Other Chinese government moves included reduction in auto-tariffs, already offered to the rest of the world. While some legal reforms have been mentioned, enhancing IPR protection for example, changes in law are often not fully implemented. Given the inherently political nature of China’s judicial system, companies have little recourse.

These “structural” reforms tend to be the most difficult, often edging too close to issues that party hardliners in Beijing hold dear (e.g. favorable government and financial support to state-owned enterprises.) They’ll most likely kick the can down the road like they have for years and wait out what’s left of the Trump presidency.

That’s the crux of these negotiations. Are Chinese officials convinced that Trump will hold his line or will he cave to his own domestic economic pressures? It’s looking like Trump’s eagerness for a win will trump his own hardliners who are pushing for China to fundamentally change the way they do business. While that’s a laudable goal, they’ve used the wrong tool for this kind of heavy lifting.

Adding to the uncertainty, no senior-level negotiator was present for the talks. This was more of a working level negotiation and all of the familiar figures in Washington need to give their input including U.S. Trade Representative Lighthizer, Treasury Sec. Mnuchin, and Advisers Navarro and Kudlow. Interestingly it was mainly the Agriculture Deputy Secretary who spoke to the press, not the USTR Deputy Secretary, who ostensibly led the negotiations.

So what did Trump get out of all this turmoil? Hard to say until tomorrow, and there’s still three weeks to the March deadline, but there will be plenty of spin about the great, great, concessions that no U.S. president has ever gotten from China before. 

Expect an announcement highlighting all the U.S. goods China is going buy as a result. For comparison, from Jan. to Oct. 2018 China bought $102.5 billion in U.S. goods. Over the same period in 2017 the number was $104.5 billion (U.S. Census data for 2018 is currently available through Oct.) If the structural issues aren’t resolved, don’t expect too much difference in overall U.S. exports, especially as China’s economy slows down.

Markets react quickly to news, and then adjust to facts. Trump might still get his temporary stock bump, but a sugar high never lasts. China is playing the long game and a fickle market movement is about as small a win as it gets.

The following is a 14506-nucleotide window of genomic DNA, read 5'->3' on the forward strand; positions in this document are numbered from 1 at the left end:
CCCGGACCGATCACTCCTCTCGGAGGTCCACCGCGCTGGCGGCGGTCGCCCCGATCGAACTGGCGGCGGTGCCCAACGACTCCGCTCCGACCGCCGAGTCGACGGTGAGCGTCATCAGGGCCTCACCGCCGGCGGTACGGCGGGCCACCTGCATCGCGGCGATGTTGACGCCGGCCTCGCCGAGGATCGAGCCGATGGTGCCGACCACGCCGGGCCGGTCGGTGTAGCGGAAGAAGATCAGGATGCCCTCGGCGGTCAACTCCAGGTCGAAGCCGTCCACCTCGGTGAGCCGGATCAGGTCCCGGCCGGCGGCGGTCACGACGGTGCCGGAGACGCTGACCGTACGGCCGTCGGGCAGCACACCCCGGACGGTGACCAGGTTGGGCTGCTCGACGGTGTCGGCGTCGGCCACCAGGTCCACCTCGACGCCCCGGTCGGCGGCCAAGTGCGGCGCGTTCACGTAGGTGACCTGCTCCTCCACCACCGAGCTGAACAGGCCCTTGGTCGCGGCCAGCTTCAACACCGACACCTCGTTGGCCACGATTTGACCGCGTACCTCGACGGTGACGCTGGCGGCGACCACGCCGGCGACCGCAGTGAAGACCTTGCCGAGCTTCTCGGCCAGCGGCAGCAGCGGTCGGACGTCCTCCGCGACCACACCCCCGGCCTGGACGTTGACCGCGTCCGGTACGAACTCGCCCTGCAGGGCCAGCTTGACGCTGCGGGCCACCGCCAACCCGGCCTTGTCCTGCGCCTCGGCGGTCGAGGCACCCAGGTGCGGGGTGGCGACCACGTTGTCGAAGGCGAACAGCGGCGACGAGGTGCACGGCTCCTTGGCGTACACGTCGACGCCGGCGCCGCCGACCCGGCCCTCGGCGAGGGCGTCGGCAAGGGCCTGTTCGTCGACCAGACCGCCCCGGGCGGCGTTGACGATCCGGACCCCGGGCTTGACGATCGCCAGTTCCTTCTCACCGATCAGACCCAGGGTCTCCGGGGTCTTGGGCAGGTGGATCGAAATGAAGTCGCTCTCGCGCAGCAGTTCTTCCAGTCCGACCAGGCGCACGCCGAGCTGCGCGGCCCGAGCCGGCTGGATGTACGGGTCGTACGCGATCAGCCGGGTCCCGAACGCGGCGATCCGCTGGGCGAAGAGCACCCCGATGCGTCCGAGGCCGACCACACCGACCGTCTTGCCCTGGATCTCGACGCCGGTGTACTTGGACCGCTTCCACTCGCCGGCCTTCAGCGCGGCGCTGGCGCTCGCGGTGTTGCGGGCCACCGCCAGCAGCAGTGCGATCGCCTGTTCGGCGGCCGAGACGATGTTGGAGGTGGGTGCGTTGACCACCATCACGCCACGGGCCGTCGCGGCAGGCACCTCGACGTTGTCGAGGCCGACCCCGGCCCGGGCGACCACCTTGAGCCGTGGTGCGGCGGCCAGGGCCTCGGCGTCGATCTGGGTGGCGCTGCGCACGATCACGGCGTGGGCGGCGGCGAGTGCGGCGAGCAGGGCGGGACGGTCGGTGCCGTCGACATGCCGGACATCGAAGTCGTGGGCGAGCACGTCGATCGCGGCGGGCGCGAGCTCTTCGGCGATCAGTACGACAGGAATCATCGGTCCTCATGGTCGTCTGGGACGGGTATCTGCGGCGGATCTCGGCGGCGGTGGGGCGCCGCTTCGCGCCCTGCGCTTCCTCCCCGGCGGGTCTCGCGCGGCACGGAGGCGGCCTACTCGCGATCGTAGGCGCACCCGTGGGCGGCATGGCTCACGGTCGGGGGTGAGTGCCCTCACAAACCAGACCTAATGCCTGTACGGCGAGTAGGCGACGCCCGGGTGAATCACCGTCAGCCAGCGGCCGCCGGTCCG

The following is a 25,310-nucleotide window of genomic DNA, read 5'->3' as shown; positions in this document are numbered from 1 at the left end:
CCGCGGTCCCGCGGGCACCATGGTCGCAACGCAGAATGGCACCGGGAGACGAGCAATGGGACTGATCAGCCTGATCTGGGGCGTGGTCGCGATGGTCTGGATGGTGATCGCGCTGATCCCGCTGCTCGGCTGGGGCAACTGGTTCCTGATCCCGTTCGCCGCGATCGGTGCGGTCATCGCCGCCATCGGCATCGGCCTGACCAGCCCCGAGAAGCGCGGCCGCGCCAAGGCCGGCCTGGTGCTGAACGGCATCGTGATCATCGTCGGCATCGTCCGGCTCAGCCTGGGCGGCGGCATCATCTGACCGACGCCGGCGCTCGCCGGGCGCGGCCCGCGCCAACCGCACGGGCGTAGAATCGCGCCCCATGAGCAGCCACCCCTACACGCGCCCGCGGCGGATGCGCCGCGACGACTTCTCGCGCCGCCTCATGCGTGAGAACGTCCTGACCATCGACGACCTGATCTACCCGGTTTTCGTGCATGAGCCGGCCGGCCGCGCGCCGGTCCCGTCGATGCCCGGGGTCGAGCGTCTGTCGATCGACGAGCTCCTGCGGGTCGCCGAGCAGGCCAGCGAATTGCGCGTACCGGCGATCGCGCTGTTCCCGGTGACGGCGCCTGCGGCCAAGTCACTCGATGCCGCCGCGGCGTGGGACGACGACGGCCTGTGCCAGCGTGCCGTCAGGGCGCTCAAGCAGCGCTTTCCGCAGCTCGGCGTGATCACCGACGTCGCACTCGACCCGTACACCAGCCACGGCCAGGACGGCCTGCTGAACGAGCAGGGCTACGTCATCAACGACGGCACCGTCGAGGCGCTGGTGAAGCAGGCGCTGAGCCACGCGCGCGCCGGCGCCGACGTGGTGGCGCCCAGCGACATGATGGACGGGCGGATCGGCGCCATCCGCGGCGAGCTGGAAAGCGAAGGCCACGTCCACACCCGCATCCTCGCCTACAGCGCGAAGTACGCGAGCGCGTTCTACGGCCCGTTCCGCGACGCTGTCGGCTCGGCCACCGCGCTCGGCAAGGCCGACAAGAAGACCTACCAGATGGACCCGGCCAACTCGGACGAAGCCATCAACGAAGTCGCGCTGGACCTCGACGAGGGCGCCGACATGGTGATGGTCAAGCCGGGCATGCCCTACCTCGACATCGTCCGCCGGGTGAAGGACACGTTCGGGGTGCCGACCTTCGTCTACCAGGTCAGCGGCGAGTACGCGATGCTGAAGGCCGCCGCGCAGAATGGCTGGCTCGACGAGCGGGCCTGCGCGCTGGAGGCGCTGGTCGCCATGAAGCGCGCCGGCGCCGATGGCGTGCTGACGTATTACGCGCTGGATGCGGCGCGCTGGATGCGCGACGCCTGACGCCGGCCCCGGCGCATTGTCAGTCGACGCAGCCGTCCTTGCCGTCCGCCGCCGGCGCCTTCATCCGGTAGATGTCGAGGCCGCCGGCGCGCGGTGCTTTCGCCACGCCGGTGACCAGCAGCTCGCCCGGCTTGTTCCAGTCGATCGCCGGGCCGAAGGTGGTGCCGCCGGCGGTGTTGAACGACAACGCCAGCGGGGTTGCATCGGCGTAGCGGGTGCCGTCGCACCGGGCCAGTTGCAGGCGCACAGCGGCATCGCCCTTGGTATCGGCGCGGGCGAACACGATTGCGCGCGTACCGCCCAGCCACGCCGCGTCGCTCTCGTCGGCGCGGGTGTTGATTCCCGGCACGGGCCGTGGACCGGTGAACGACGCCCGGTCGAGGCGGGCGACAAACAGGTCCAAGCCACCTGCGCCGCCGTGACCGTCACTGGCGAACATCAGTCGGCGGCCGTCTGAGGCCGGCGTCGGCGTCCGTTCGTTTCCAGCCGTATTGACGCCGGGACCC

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Trump Has Few Options on Huawei Sanctions Trouble

Time is running out on the U.S. extradition request for Huawei’s CFO, Meng Wanzhong who was arrested in Canada in December. This follows an investigation on sanctions-busting by the firm related to business ties with Iran. Trump said that he might intervene in the case if it helped with the China trade impasse and for national security reasons.  As much as he’d like to use the Huawei case for political purposes he actually has few options. 

Intervening creates a dangerous linkage between national security issues and trade politics. China routinely engages in this type of politicization, and is part and parcel of their attempts to influence other countries over a variety of perceived slights. In 2017 South Korea’s Lotte department store chain shut its China operations after a concerted government effort to thwart their business (stores were suddenly hit with fire hazard violations,) when the firm gave up land to the South Korean government for a U.S. THAAD missile defense system installation. In 2011 the Chinese gov’t banned Norwegian salmon after the Nobel Prize was awarded to Liu Xiabo, a Chinese dissident who later died while in custody.

State Department Issues China Travel Warning for Americans

The U.S. is not China, and a Trump intervention would signal that the rule of law is no longer the rule of the land. The political backlash from left, right, and what remains of the center would be swift and significant.

Political intervention would make Trump look weak on China, again. Trump already gave Xi Jinping a huge gift when he lifted a ban on ZTE after its own Iran sanctions trouble. The company would have gone out of business without that commercial “pardon” to continue purchasing U.S. technology. Xi Jinping did not return the favor and blocked Qualcomm’s $44 billion purchase of NXP. China was the only country standing in the way. 

Canda Warns U.S. Not to Politicize Extradition Case (Reuters)

That’s not to say Trump won’t try, but a criminal case is harder to interfere with than the ZTE sanctions case. Politically, Democrats have the majority in the House and will hit from the left. Hardline Republicans, who want a more forceful policy on China, will strike from the right. And any meddling in the Department of Justice while Mueller’s investigations remain open would be a huge red flag for those considering impeachment hearings.

The only option is to let the legal system run its course. While this may inflame tensions with China in the short term, it reduces the chances of a U.S. political backlash.

Don’t be surprised though if Trump surprises us all and defies the collective wisdom with an impulsive response if Canada agrees with the extradition request. While he has the power to free Huawei’s CFO, promising more than he can deliver ahead of time may prove that a Trump promise made, is a promise easily broken. That would significantly weaken his trade negotiating position vis-a-vis China.


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U.S.-China Trade Deal Already in Doubt